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For years I have heard of an institution that exists sitting on millions of dollars and are unwilling to reinvest that capital in people. This occurs while many of their employees, constituents and shareholders suffer unemployment, layoffs, decreased pay, lack of job opportunities, bankruptcy, underemployment, decreasing benefits and crushing debt. Although this scenario sounds familiar in the banking and corporate world the institution that I am talking about is the church. From denominational, judicatories, foundations, seminaries and individual churches there has been an economics of hoarding that would make producers of A&E network shudder. Churches with millions of dollars in the bank let staff go, watch prayerfully as parishioners lose houses and sadly shake their heads when they hear stories of people who are getting gamed by the health care system. It is time for a radical redistribution of the capital wealth that these institutions hold.
How did we get here? In my opinion over the corporatization of the American economy we as the church listlessly relented to market principles in our own affairs. We stacked our boards with the right people: businessmen, lawyers and intellectuals. They in turn conformed to the prevalent cultural norms of the day. These being, set up a huge pot of money for survival and those assets will ensure the “life” of the church. Added to that was the unspoken and sometimes explicitly spoken reality that the only portion of that money that could be touched was returns on capitalistic investments.
In the glory days for investors this left these institutions with capital to spare. Returns sometimes annually came in 10-15% increments. When you are talking about large sums of money this amounted to a substantial amount of liquid assets. Then came the economic downturn. Large chunks of the gains over the “good years” were eaten into over a short period of time and panic ensued. “How will we be good stewards if we don’t fire employees, pastors and janitors to protect the money?”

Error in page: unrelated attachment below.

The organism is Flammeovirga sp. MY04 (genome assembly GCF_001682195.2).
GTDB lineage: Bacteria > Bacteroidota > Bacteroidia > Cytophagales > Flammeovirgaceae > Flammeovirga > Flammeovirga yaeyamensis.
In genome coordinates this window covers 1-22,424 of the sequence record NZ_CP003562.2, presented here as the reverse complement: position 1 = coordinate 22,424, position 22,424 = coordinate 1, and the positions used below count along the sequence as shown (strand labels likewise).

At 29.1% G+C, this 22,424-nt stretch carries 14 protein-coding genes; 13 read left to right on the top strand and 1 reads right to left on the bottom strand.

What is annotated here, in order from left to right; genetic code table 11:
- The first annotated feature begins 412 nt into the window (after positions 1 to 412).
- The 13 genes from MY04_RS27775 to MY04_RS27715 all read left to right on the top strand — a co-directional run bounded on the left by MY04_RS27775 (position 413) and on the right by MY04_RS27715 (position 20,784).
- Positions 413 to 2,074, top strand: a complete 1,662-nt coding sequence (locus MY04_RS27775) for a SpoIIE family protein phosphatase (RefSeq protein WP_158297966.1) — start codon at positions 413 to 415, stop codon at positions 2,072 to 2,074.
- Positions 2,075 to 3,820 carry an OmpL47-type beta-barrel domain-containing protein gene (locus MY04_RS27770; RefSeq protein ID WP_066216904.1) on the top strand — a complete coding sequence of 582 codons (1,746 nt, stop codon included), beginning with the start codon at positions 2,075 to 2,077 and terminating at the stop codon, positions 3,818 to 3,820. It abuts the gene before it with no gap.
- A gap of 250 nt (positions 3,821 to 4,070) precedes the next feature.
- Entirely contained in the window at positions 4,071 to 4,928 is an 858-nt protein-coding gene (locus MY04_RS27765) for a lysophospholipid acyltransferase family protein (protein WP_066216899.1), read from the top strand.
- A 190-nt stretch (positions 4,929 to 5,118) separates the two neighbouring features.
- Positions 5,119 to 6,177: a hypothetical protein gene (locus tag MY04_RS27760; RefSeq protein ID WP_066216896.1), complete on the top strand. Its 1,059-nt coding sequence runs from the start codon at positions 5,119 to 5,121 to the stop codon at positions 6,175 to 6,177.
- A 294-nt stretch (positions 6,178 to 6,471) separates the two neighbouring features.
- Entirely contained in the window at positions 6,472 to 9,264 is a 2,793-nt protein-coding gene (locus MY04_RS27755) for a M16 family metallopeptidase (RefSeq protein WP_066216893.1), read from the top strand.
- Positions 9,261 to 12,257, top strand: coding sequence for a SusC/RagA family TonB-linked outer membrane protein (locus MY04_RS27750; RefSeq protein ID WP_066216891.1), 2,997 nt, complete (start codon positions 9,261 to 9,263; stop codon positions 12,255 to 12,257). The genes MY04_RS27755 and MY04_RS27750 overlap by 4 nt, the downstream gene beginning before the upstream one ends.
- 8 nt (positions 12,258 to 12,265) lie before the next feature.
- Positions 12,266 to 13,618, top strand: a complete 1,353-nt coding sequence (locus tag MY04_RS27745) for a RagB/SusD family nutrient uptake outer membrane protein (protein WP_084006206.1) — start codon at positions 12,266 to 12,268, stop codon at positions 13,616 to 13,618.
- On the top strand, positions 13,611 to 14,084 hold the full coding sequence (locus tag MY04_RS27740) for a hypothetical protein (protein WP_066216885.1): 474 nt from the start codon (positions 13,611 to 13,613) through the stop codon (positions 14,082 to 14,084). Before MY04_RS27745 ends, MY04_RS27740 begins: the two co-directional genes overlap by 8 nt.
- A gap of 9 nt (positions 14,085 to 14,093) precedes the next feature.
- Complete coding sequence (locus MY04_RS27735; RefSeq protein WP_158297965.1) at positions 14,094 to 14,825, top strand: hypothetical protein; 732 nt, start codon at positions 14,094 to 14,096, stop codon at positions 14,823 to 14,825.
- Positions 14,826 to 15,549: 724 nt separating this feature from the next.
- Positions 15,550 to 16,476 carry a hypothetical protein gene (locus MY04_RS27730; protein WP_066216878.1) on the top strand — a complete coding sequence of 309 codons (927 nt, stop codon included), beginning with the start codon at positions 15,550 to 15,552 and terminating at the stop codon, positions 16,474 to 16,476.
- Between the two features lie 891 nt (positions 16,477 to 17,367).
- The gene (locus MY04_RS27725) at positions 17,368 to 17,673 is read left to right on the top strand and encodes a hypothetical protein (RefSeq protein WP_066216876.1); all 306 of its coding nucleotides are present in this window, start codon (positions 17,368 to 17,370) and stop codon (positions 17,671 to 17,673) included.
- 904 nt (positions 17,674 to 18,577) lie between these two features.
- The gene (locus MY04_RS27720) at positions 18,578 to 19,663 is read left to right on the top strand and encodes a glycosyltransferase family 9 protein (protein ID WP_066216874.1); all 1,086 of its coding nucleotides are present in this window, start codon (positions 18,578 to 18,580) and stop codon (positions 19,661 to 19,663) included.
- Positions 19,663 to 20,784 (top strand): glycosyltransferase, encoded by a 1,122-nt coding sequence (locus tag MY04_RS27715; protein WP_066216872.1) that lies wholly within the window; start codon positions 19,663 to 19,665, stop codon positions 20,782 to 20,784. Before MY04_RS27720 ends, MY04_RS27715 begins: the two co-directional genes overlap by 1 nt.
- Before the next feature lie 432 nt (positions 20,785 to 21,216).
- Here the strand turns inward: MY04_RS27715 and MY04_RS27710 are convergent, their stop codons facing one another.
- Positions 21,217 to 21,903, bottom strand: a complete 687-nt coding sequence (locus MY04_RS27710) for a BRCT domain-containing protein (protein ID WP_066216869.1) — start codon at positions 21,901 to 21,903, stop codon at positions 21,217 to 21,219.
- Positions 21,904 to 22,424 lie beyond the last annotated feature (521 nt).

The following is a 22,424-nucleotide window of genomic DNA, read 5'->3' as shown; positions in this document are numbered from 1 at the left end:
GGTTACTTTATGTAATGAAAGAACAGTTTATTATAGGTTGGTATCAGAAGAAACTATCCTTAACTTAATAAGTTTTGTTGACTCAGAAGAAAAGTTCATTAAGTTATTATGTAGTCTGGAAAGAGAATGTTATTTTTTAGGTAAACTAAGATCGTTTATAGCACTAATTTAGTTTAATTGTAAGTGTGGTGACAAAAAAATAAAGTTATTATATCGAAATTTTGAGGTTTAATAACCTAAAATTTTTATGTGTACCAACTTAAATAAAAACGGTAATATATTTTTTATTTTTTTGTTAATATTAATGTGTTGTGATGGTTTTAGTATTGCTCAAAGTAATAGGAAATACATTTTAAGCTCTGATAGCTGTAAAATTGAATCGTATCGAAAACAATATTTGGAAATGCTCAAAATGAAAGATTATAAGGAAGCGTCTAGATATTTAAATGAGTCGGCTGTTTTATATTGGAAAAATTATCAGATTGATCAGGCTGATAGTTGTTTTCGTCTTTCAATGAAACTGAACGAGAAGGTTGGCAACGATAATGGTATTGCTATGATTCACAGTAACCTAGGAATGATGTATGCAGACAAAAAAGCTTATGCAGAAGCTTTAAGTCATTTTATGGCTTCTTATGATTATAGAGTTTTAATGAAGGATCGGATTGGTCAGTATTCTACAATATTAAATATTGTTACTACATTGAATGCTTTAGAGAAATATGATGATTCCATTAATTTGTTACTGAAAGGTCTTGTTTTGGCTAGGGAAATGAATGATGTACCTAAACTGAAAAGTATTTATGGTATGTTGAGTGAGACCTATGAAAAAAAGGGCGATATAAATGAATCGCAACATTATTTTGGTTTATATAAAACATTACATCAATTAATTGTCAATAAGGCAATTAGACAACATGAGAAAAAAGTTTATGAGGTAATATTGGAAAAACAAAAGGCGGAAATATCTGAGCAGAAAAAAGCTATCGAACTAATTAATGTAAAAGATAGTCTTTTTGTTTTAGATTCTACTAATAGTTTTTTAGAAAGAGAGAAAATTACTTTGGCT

It is an immoral choice when followers of Christ value the safety of storehouses over life. Christ himself said, “I came so that you might have life and have it more abundantly.” Yet, this is the situation that I hear over and over again from my colleagues and the institutions where I received my higher learning.
It is time for us to quit listening to the same people who put our entire global economy into this mess. The last time I checked all of these institutions were nonprofit entities and not banks or corporations. They are receiving and giving huge tax benefits for unused capital. Open up the storehouses to the tremendous suffering in the world, pay off a member’s student debt, help someone with a credit card payments, buy a block of apartments for affordable housing, pay off someone’s surgery or even more radically give it all away in faith.
We need to spiritually reflect upon the church’s view of capital before we turn outward and criticize banks, mortgage backed securities and predatory lending. Unless we repent and turn toward the creative salvation offered us, how can we expect the world to know Christ’s witness in the world?
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